It sounds like, in the President's budget, Big Oil receives multiple tax subsidies that are exclusively for Big Oil. Doing away with them, they say, would save about $4.7 billion next year or about $22 billion to $24 billion over 5 years. So far, it sounds as though Big Oil with $22 billion is bigger with its subsidies than Big Wind with only $14 billion. But here is the catch: Many of these subsidies the President is attacking oil companies for receiving are regular tax provisions that are the same or similar to tax provisions that are available to hundreds, even thousands of companies in America. For example, Xerox, Microsoft, and Caterpillar all benefit from tax provisions such as the manufacturing tax credit, amortization or depreciation of used equipment that the President is counting as Big Oil subsidies. And of course wind energy companies also benefit from many of these same provisions, but the production tax credit that benefits mostly wind is in addition to the regular Tax Code provisions that benefit many companies. So the only way to make a fair comparison is to look at subsidies that mostly benefit only oil or mostly benefit only wind, and by that measure, Big Wind gets more tax breaks than Big Oil.

So the bill proposed by the Senator from New Jersey that is limited to just five big oil companies is limited to them even though many of the tax breaks they receive are the same or similar to tax breaks many other companies receive. This bill also extends many tax breaks, including the wind production tax credit and the 1603 grant program for renewable energy, which mostly benefits wind.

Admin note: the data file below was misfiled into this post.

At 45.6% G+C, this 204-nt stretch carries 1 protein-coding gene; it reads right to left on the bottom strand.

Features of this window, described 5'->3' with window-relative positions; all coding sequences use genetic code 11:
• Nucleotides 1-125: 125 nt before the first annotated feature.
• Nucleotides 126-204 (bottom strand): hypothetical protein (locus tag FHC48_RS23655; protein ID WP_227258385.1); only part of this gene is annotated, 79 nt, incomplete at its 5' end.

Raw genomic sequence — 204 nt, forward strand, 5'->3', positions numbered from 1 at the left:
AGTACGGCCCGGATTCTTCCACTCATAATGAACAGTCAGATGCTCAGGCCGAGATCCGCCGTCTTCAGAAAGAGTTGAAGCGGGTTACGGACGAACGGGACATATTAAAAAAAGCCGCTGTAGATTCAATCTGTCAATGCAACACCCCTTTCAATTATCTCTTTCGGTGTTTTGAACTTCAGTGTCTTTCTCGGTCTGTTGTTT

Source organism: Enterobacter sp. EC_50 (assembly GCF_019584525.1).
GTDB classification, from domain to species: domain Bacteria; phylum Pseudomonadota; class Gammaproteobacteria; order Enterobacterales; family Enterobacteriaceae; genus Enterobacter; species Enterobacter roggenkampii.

Two weeks ago, during the debate on the Transportation bill, the Senate wisely refused to extend the 20-year-old temporary production tax credit which mostly benefits wind. That was the correct decision. We should allow this tax provision to expire. Congress made a much more difficult decision last year to allow the ethanol tax credit to expire, and we should hold our ground and do the same thing for the wind production tax credit.

There are three reasons Big Wind subsidies should go the way of the $5 billion annual ethanol subsidy. First, we can't afford it. The Federal Government borrows 40 cents of every dollar we spend.